What’s in a first? The link between impromptu invitations and their responses

What’s in a first? The link between impromptu invitations and their responses This paper examines Greek invitations as first pair parts of an adjacency pair within the framework of Conversation Analysis. The focus of our research is on impromptu invitations issued via polar negative-interrogative constructions and the effects this type of construction has on the interactional organization of the whole invitation-response sequence. It is suggested that the issuing of the invitation by means of this particular syntactic choice has ramifications for the unfolding of the interaction with respect to sequencing and preference organization. Specifically, it is maintained that impromptu invitations issued by means of polar negative-interrogatives in Greek tend to trigger markedly delayed acceptances. It is suggested that the explanation for this phenomenon lies in the “cross-cutting” preferences built in the construction when used to make impromptu invitations. http://www.deepdyve.com/assets/images/DeepDyve-Logo-lg.png Journal of Pragmatics Elsevier

What’s in a first? The link between impromptu invitations and their responses

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Publisher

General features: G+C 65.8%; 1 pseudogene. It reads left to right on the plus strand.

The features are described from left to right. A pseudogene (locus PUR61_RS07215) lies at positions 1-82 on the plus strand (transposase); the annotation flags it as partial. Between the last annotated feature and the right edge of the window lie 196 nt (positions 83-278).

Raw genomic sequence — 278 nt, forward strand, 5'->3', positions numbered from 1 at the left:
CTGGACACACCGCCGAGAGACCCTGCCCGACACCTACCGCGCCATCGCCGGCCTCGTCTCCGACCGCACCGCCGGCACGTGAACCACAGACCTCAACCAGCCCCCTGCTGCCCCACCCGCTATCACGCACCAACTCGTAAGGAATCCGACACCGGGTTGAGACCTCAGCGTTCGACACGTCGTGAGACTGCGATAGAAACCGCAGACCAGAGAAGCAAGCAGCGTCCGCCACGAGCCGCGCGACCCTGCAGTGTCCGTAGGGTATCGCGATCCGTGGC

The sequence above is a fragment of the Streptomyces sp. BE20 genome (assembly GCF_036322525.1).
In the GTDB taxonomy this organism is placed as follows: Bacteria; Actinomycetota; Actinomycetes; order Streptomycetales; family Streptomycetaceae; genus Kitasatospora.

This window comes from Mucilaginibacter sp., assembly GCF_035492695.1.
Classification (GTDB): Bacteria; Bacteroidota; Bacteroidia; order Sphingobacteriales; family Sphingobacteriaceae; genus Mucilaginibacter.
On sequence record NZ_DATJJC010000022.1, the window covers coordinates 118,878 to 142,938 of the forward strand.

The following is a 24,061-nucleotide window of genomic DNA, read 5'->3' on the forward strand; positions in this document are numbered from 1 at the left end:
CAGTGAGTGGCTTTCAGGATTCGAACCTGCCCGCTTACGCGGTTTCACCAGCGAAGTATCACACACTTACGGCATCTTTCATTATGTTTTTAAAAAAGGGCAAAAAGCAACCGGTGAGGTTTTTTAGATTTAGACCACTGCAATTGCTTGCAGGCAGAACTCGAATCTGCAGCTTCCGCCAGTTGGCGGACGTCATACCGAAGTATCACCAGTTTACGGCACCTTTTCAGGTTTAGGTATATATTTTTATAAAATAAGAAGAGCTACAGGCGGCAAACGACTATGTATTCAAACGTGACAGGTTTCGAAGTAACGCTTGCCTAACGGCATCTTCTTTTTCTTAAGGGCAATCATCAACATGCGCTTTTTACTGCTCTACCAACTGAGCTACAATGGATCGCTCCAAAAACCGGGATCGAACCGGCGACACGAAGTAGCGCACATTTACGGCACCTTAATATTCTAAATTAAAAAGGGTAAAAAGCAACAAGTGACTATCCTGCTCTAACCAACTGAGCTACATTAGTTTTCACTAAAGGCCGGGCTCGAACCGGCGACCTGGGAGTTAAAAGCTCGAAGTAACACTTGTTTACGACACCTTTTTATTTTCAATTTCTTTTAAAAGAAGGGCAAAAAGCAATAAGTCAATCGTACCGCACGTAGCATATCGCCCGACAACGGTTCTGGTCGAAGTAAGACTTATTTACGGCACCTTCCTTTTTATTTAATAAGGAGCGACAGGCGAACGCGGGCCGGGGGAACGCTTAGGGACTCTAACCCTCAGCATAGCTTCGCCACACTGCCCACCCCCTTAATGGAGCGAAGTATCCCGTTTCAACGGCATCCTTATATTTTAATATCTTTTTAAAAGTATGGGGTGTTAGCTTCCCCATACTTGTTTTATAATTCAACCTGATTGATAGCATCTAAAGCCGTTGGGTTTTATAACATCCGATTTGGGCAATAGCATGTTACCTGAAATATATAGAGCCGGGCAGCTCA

Elsevier
Copyright
Copyright © 2017 Elsevier B.V.
ISSN
0378-2166
eISSN
1879-1387
D.O.I.
10.1016/j.pragma.2017.08.009
Publisher site
See Article on Publisher Site

Abstract

This paper examines Greek invitations as first pair parts of an adjacency pair within the framework of Conversation Analysis. The focus of our research is on impromptu invitations issued via polar negative-interrogative constructions and the effects this type of construction has on the interactional organization of the whole invitation-response sequence. It is suggested that the issuing of the invitation by means of this particular syntactic choice has ramifications for the unfolding of the interaction with respect to sequencing and preference organization. Specifically, it is maintained that impromptu invitations issued by means of polar negative-interrogatives in Greek tend to trigger markedly delayed acceptances. It is suggested that the explanation for this phenomenon lies in the “cross-cutting” preferences built in the construction when used to make impromptu invitations.

Journal

Journal of PragmaticsElsevier

Published: Feb 1, 2018

References

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